- Why should I invest in an RRSP?
An RRSP allows you to save during your prime income earning years, tax-deferred, for when you are retired and will have little or no income. The two main benefits of an RRSP are that they provide you with a tax break, and the investment can grow without tax consequences until you retire.
- When is the best time to start an RRSP?
- Can I - or should I - borrow for an RRSP?
It often makes sense to borrow for an RRSP, especially if your rate of return can match or beat your borrowing rate. You can then use your tax return to pay off or pay down your RRSP loan. You can take advantage of a reduced borrowing rate with an RRSP Loan, which features rates as low as Prime +0.5%.
- When is the contribution deadline?
The deadline for contributing to an RRSP for the 2016 tax year is March 1, 2017.
- What's my maximum allowable contribution limit?
Your allowable RRSP contribution is the lower of the following:
- 18% of your earned income from the previous year
- The maximum annual contribution limit for the taxation year ($25,370 for 2016)
- The remaining limit after any company-sponsored pension plan contributions, plus, your unused contribution room.
Your unused contribution room is shown on your Notice of Assessment or Notice of Reassessment for the previous tax year. If you don’t have that handy, you can call the automated Tax Information Phone Service (T.I.P.S.) at 1.800.267.6999, or the individual income tax enquiries line at 1.800.959.8281. You will be asked for your Social Insurance Number, your date of birth, and the total income you reported on line 150 of your income tax return for the previous year.
You can also use the online Canada Revenue Agency My Account service. Before you can access the service for the first time, you must register for an epass. Once you've registered and received your password, you can sign in and access your RRSP Deduction Limit Statement online.
- Can I contribute more than the maximum allowed?
Yes. You can actually contribute up to $2,000 more without penalty. This is called the over-contribution limit. If you exceed this over-contribution limit, you will be subject to a 1% monthly penalty tax on the amount above $2,000 (unless the exceeding amount is tax deductible on your previous year's tax return).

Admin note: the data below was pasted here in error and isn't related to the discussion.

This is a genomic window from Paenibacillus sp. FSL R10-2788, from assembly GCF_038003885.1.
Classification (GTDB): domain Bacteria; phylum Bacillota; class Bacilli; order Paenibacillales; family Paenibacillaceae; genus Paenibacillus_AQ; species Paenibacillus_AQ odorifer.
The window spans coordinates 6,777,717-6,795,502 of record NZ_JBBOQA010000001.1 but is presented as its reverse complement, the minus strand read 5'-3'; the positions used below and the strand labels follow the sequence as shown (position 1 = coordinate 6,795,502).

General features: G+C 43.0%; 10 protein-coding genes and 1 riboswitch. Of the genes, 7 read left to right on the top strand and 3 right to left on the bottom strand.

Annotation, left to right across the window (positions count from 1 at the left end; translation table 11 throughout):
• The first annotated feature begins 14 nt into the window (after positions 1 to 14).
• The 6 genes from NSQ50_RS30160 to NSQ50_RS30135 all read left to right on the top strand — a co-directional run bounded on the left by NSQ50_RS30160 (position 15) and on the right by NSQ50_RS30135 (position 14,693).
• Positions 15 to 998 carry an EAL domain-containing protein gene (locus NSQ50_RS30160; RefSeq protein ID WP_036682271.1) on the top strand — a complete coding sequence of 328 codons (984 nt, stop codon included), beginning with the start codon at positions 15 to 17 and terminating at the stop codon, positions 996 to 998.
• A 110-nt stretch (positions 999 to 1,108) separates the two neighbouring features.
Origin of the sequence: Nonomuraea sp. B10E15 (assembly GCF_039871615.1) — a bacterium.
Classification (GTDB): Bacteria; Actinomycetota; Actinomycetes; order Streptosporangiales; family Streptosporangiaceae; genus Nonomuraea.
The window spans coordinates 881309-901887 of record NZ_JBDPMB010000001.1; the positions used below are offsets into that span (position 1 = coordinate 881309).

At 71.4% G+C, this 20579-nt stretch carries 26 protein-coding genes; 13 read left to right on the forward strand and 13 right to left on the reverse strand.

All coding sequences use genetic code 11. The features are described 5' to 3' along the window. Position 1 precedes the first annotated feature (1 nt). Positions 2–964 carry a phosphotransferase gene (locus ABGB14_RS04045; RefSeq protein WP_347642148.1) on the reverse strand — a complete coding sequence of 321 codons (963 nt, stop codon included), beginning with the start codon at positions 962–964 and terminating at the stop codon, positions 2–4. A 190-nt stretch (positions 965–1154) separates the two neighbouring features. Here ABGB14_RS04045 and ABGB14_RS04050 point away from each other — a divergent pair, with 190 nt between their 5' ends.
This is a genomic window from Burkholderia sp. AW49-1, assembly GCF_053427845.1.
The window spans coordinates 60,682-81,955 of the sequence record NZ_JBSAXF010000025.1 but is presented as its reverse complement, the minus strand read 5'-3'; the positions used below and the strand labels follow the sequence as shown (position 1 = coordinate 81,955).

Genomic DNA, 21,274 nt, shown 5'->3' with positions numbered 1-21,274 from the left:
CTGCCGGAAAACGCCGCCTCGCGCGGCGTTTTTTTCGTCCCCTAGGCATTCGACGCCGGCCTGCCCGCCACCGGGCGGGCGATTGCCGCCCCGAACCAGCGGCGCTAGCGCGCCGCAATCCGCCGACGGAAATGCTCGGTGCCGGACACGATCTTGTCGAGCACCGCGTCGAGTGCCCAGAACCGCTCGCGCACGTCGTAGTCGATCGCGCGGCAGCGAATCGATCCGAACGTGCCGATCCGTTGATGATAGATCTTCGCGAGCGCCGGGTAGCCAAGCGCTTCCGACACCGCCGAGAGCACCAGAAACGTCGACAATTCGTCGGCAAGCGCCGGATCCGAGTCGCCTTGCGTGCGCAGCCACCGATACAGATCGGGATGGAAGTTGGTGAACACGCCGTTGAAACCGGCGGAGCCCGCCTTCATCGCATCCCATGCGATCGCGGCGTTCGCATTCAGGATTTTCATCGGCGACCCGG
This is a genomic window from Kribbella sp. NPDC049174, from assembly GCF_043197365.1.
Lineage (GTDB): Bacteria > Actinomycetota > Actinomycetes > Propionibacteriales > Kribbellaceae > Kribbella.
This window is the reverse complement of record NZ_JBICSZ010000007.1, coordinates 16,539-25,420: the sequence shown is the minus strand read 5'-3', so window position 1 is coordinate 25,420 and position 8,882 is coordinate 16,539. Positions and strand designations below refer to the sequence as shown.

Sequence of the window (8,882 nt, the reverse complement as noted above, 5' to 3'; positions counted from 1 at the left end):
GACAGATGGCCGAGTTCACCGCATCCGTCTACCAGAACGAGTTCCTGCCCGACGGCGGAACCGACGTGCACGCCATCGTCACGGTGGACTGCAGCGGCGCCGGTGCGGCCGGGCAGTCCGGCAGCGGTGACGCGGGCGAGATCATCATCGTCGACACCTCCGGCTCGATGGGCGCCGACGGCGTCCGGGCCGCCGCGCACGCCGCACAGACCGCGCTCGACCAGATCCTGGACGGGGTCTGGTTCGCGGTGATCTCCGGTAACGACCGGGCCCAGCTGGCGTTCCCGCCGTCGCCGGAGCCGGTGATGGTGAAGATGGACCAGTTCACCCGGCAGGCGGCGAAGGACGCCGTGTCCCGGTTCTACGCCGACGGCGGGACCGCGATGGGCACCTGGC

- What if I didn't maximize my RRSP deduction in years past?
Now is a great time to try and catch up. If you haven't claimed your maximum RRSP deduction in years past you can carry forward any unused deduction room indefinitely. The Canada Revenue Agency (CRA) will calculate any cumulative deduction amount carried after 1991 when determining your maximum RRSP deduction limit. This can be found on your Notice of Assessment.
- What is "RRSP room"?
This is the amount of contribution room you have carried forward after 1991 until the present. If you have not made your maximum allowable contribution in the past, chances are your "RRSP room" could be quite substantial.
- How many RRSPs can I have?
There is no limit to the number of RRSP plans you can hold, but it's recommended that you try to consolidate wherever possible for ease of management. The amount you are allowed to contribute does not change with the number of RRSP plans that you hold.
- How can I transfer my RRSP to BlueShore Financial?
It's very easy. RRSPs can be transferred tax free, by using a Transfer Letter. BlueShore Financial will provide you with the necessary documentation. Be sure to ask if your current financial institution charges an RRSP transfer-out fee.
- What if I need to withdraw funds from my RRSP?
All funds withdrawn from an RRSP are subject to a withholding tax. This means they have to be declared as earned income and will be recorded on a T4RRSP by the issuer of your plan. All RRSP withdrawals are also included in your taxable income.
- What is withholding tax?
When you withdraw money from your RRSP, you must pay a tax on a percentage of the amount withdrawn:
- 10% on withdrawals up to and including $5,000
- 20% on withdrawals between $5,001 and $15,000
- 30% on withdrawals over $15,000
The amount of tax withheld will be reported to you on a T4RRSP and can be claimed on your tax return.
- Can I deduct interest and fees paid for my RRSP?
You cannot deduct any interest paid on money you borrowed to contribute to an RRSP.
You cannot deduct fees charged directly to you by the plan administrator of an RRSP or fees deducted directly from an RRSP. You may be able to deduct carrying charges and interest you paid to earn income from investments other than RRSPs. This includes fees to manage or take care of your investments other than administration fees paid for RRSPs.
- I have lost money in my RRSPs that are mutual funds*. Can I claim these losses on my return?
No, you cannot deduct mutual fund losses within RRSPs.
- Can I leave my funds in an RRSP indefinitely?
No. You must transfer your RRSP portfolio into some type of retirement income option or withdraw your funds by December 31st of the year in which you turn 71. After this, you have three options:
- Transfer into an annuity
- Transfer into a RRIF
- Cash in your RRSP